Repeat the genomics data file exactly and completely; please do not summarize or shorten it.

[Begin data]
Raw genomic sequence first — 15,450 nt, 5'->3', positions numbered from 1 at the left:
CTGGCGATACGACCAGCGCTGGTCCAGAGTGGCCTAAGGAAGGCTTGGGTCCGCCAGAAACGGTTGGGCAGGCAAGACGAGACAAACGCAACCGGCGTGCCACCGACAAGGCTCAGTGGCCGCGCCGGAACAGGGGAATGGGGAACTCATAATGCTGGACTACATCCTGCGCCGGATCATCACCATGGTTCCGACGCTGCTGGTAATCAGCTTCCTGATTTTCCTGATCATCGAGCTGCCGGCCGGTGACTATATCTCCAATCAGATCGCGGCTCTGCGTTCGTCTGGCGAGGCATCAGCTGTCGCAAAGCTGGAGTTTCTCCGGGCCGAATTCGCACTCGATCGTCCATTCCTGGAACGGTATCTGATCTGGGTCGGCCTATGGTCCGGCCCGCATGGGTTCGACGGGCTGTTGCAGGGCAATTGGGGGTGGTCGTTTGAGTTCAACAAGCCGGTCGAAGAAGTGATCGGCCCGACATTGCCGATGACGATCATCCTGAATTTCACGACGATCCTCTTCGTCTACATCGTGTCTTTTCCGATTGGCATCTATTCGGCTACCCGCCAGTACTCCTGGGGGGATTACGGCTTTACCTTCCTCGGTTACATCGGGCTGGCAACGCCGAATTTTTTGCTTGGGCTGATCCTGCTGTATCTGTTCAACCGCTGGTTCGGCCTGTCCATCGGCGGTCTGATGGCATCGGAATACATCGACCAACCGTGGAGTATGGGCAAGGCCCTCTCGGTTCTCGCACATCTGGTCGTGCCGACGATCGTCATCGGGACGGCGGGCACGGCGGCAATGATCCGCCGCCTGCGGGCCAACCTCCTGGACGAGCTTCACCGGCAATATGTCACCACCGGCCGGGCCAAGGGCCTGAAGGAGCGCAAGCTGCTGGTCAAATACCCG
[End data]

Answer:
Raw genomic sequence first — 15,450 nt, 5'->3', positions numbered from 1 at the left:
CTGGCGATACGACCAGCGCTGGTCCAGAGTGGCCTAAGGAAGGCTTGGGTCCGCCAGAAACGGTTGGGCAGGCAAGACGAGACAAACGCAACCGGCGTGCCACCGACAAGGCTCAGTGGCCGCGCCGGAACAGGGGAATGGGGAACTCATAATGCTGGACTACATCCTGCGCCGGATCATCACCATGGTTCCGACGCTGCTGGTAATCAGCTTCCTGATTTTCCTGATCATCGAGCTGCCGGCCGGTGACTATATCTCCAATCAGATCGCGGCTCTGCGTTCGTCTGGCGAGGCATCAGCTGTCGCAAAGCTGGAGTTTCTCCGGGCCGAATTCGCACTCGATCGTCCATTCCTGGAACGGTATCTGATCTGGGTCGGCCTATGGTCCGGCCCGCATGGGTTCGACGGGCTGTTGCAGGGCAATTGGGGGTGGTCGTTTGAGTTCAACAAGCCGGTCGAAGAAGTGATCGGCCCGACATTGCCGATGACGATCATCCTGAATTTCACGACGATCCTCTTCGTCTACATCGTGTCTTTTCCGATTGGCATCTATTCGGCTACCCGCCAGTACTCCTGGGGGGATTACGGCTTTACCTTCCTCGGTTACATCGGGCTGGCAACGCCGAATTTTTTGCTTGGGCTGATCCTGCTGTATCTGTTCAACCGCTGGTTCGGCCTGTCCATCGGCGGTCTGATGGCATCGGAATACATCGACCAACCGTGGAGTATGGGCAAGGCCCTCTCGGTTCTCGCACATCTGGTCGTGCCGACGATCGTCATCGGGACGGCGGGCACGGCGGCAATGATCCGCCGCCTGCGGGCCAACCTCCTGGACGAGCTTCACCGGCAATATGTCACCACCGGCCGGGCCAAGGGCCTGAAGGAGCGCAAGCTGCTGGTCAAATACCCG